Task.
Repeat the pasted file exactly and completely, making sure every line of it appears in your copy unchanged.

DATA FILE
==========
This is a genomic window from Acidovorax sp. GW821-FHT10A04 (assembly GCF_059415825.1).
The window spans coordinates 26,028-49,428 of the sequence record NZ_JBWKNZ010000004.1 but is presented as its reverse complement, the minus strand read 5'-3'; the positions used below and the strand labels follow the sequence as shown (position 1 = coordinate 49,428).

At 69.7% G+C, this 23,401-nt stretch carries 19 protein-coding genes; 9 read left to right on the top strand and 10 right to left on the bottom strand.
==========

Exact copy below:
This is a genomic window from Acidovorax sp. GW821-FHT10A04 (assembly GCF_059415825.1).
The window spans coordinates 26,028-49,428 of the sequence record NZ_JBWKNZ010000004.1 but is presented as its reverse complement, the minus strand read 5'-3'; the positions used below and the strand labels follow the sequence as shown (position 1 = coordinate 49,428).

At 69.7% G+C, this 23,401-nt stretch carries 19 protein-coding genes; 9 read left to right on the top strand and 10 right to left on the bottom strand.